A variety of adverse reactions not listed above have been reported with other beta-adrenergic blocking agents and should be considered potential adverse reactions to metoprolol tartrate.
Central Nervous System: Reversible mental depression progressing to catatonia; visual disturbances; hallucinations; an acute reversible syndrome characterized by disorientation for time and place, short-term memory loss, emotional lability, slightly clouded sensorium, and decreased performance on neuropsychometrics.
Cardiovascular: Intensification of AV block (see CONTRAINDICATIONS).
Hematologic: Agranulocytosis, nonthrombocytopenic purpura, thrombocytopenic purpura.
Hypersensitive Reactions: Fever combined with aching and sore throat, laryngospasm, and respiratory distress.
The following adverse reactions have been reported during postapproval use of metoprolol tartrate: confusional state, an increase in blood triglycerides and a decrease in High Density Lipoprotein (HDL). Because these reports are from a population of uncertain size and are subject to confounding factors, it is not possible to reliably estimate their frequency.
Hydrochlorothiazide is associated with an increased risk of non-melanoma skin cancer. In a study conducted in the Sentinel System, increased risk was predominantly for squamous cell carcinoma (SCC) and in white patients taking large cumulative doses. The increased risk for SCC in the overall population was approximately 1 additional case per 16,000 patients per year, and for white patients taking a cumulative dose of ≥ 50,000 mg the risk increase was approximately 1 additional SCC case for every 6,700 patients per year.
The following adverse reactions have been observed, but there has not been enough systematic collection of data to support an estimate of their frequency. Consequently, the reactions are categorized by organ systems and are listed in decreasing order of severity and not frequency.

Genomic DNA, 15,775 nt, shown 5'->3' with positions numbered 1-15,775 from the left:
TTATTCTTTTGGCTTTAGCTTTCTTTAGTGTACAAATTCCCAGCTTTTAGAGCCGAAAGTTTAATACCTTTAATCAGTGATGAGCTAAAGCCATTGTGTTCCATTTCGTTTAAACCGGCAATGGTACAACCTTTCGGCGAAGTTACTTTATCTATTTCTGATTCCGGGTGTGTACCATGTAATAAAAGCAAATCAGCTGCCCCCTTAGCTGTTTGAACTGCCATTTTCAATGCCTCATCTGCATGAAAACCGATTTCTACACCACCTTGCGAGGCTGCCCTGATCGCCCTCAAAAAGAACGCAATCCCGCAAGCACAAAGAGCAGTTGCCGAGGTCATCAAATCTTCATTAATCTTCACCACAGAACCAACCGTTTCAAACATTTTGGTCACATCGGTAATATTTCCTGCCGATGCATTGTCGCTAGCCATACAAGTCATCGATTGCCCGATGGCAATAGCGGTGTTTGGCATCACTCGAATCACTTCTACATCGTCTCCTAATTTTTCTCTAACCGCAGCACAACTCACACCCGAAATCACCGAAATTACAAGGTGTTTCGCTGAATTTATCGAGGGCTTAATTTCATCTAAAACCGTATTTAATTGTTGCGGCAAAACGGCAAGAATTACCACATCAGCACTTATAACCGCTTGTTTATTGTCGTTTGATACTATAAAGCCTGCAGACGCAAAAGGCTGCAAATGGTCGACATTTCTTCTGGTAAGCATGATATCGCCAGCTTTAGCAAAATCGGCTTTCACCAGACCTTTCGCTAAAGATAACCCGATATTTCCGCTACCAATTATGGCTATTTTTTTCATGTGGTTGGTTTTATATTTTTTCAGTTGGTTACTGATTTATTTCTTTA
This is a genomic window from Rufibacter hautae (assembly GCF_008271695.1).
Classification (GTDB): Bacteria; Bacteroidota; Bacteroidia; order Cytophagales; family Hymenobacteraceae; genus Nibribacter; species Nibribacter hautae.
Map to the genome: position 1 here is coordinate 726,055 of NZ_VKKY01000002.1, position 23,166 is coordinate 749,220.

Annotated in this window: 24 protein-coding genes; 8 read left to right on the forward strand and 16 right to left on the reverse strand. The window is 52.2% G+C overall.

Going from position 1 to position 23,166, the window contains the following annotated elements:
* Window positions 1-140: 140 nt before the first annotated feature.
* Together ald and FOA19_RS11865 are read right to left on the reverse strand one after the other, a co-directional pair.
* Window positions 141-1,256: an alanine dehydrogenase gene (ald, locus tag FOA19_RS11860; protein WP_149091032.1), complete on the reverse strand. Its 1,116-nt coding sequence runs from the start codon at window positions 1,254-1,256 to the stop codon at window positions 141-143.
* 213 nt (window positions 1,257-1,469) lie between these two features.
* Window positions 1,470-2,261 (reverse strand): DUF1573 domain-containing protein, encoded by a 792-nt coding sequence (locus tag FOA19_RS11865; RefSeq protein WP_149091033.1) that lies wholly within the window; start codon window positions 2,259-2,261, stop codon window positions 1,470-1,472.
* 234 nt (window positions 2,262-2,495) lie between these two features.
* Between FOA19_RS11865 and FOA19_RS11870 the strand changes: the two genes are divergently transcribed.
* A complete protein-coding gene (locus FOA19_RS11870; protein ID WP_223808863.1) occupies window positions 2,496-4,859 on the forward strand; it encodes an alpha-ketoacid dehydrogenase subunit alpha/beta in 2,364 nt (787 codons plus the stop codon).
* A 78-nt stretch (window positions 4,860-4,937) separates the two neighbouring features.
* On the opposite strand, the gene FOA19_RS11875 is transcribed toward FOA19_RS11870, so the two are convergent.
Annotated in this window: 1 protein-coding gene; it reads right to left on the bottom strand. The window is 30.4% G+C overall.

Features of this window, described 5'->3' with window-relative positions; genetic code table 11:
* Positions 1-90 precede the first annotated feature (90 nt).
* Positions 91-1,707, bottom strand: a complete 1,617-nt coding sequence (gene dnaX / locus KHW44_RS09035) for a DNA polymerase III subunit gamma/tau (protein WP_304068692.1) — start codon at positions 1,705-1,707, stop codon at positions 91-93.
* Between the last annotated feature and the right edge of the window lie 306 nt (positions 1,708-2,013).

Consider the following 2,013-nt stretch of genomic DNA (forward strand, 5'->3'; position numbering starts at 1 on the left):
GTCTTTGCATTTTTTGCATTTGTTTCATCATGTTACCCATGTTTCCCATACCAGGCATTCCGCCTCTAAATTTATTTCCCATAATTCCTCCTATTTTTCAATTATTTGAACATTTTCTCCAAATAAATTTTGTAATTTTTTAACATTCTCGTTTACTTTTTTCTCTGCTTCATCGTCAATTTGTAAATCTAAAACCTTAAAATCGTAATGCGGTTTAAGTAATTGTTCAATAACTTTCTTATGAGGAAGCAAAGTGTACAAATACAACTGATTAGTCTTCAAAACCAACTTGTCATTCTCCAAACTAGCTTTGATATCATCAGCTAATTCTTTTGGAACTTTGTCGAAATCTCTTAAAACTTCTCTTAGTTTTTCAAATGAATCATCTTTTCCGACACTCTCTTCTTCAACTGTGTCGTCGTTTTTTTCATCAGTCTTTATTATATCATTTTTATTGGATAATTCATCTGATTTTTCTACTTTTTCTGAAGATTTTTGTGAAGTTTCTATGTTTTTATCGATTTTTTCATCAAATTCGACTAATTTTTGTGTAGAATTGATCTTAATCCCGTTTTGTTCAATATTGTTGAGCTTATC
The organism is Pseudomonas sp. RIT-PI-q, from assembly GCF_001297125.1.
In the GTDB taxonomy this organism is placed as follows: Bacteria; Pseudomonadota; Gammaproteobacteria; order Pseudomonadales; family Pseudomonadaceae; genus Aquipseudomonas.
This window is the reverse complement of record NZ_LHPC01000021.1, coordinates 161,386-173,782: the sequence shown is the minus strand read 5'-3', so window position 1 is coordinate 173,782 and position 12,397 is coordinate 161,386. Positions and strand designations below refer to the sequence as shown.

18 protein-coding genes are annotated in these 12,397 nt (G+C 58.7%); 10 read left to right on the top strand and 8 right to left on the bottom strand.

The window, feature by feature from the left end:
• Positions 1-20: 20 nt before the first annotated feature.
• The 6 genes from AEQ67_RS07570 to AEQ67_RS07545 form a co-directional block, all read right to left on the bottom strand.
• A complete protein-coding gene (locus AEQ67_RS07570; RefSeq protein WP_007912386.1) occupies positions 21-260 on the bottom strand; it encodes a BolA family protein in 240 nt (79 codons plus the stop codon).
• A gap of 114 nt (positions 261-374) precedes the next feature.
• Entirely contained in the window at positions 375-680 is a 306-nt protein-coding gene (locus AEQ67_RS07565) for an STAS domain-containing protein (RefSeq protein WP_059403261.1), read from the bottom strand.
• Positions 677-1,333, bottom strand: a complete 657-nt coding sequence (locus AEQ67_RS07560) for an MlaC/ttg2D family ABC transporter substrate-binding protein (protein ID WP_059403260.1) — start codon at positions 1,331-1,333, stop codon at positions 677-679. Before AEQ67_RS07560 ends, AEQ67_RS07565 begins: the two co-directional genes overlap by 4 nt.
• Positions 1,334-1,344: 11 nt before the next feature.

Digestive: Pancreatitis, jaundice (intrahepatic cholestatic), sialadenitis, vomiting, diarrhea, cramping, nausea, gastric irritation, constipation, anorexia.
Cardiovascular: Orthostatic hypotension (may be potentiated by alcohol, barbiturates, or narcotics).
Neurologic: Vertigo, dizziness, transient blurred vision, headache, paresthesia, xanthopsia, weakness, restlessness.
Musculoskeletal: Muscle spasm.
Hematologic: Aplastic anemia, agranulocytosis, leukopenia, thrombocytopenia.
Metabolic: Hyperglycemia, glycosuria, hyperuricemia.
Hypersensitive Reactions: Necrotizing angiitis, Stevens-Johnson syndrome, respiratory distress including pneumonitis and pulmonary edema, purpura, urticaria, rash, photosensitivity.
To report SUSPECTED ADVERSE REACTIONS, contact Mylan at 1-877-446-3679 (1-877-4-INFO-RX) or FDA at 1-800-FDA-1088 or www.fda.gov/medwatch.
Several cases of overdosage with metoprolol tartrate have been reported, some leading to death. No deaths have been reported with hydrochlorothiazide.
Oral LD50 ‘s (mg/kg): mice, 1158 (metoprolol tartrate); rats, 3090 (metoprolol tartrate), 2750 (hydrochlorothiazide).
Potential signs and symptoms associated with overdosage with metoprolol tartrate are bradycardia, hypotension, bronchospasm, and cardiac failure.